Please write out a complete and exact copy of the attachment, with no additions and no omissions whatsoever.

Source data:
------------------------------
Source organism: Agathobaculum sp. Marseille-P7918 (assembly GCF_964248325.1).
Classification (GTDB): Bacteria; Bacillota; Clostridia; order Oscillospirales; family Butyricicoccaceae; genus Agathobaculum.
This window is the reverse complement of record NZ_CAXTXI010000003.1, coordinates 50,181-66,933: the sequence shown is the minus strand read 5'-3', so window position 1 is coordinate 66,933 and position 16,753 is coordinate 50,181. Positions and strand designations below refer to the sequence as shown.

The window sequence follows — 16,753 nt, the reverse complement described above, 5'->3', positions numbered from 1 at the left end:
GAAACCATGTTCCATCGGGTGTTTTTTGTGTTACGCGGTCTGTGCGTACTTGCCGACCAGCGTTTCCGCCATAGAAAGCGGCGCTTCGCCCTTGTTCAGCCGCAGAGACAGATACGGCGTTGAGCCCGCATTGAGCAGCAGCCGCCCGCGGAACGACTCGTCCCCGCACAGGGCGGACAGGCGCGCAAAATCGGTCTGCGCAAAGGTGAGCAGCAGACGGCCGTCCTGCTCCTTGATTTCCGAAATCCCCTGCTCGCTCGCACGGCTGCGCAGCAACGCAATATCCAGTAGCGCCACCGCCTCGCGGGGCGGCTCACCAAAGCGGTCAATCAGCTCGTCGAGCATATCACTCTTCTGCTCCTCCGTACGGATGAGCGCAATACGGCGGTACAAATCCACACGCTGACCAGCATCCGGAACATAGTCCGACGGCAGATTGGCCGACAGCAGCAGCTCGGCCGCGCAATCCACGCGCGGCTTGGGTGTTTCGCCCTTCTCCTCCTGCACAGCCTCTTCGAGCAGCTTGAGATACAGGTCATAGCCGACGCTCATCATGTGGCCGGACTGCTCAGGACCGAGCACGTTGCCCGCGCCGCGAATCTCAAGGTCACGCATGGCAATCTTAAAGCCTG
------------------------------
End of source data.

Source organism: Agathobaculum sp. Marseille-P7918 (assembly GCF_964248325.1).
Classification (GTDB): Bacteria; Bacillota; Clostridia; order Oscillospirales; family Butyricicoccaceae; genus Agathobaculum.
This window is the reverse complement of record NZ_CAXTXI010000003.1, coordinates 50,181-66,933: the sequence shown is the minus strand read 5'-3', so window position 1 is coordinate 66,933 and position 16,753 is coordinate 50,181. Positions and strand designations below refer to the sequence as shown.

The window sequence follows — 16,753 nt, the reverse complement described above, 5'->3', positions numbered from 1 at the left end:
GAAACCATGTTCCATCGGGTGTTTTTTGTGTTACGCGGTCTGTGCGTACTTGCCGACCAGCGTTTCCGCCATAGAAAGCGGCGCTTCGCCCTTGTTCAGCCGCAGAGACAGATACGGCGTTGAGCCCGCATTGAGCAGCAGCCGCCCGCGGAACGACTCGTCCCCGCACAGGGCGGACAGGCGCGCAAAATCGGTCTGCGCAAAGGTGAGCAGCAGACGGCCGTCCTGCTCCTTGATTTCCGAAATCCCCTGCTCGCTCGCACGGCTGCGCAGCAACGCAATATCCAGTAGCGCCACCGCCTCGCGGGGCGGCTCACCAAAGCGGTCAATCAGCTCGTCGAGCATATCACTCTTCTGCTCCTCCGTACGGATGAGCGCAATACGGCGGTACAAATCCACACGCTGACCAGCATCCGGAACATAGTCCGACGGCAGATTGGCCGACAGCAGCAGCTCGGCCGCGCAATCCACGCGCGGCTTGGGTGTTTCGCCCTTCTCCTCCTGCACAGCCTCTTCGAGCAGCTTGAGATACAGGTCATAGCCGACGCTCATCATGTGGCCGGACTGCTCAGGACCGAGCACGTTGCCCGCGCCGCGAATCTCAAGGTCACGCATGGCAATCTTAAAGCCTG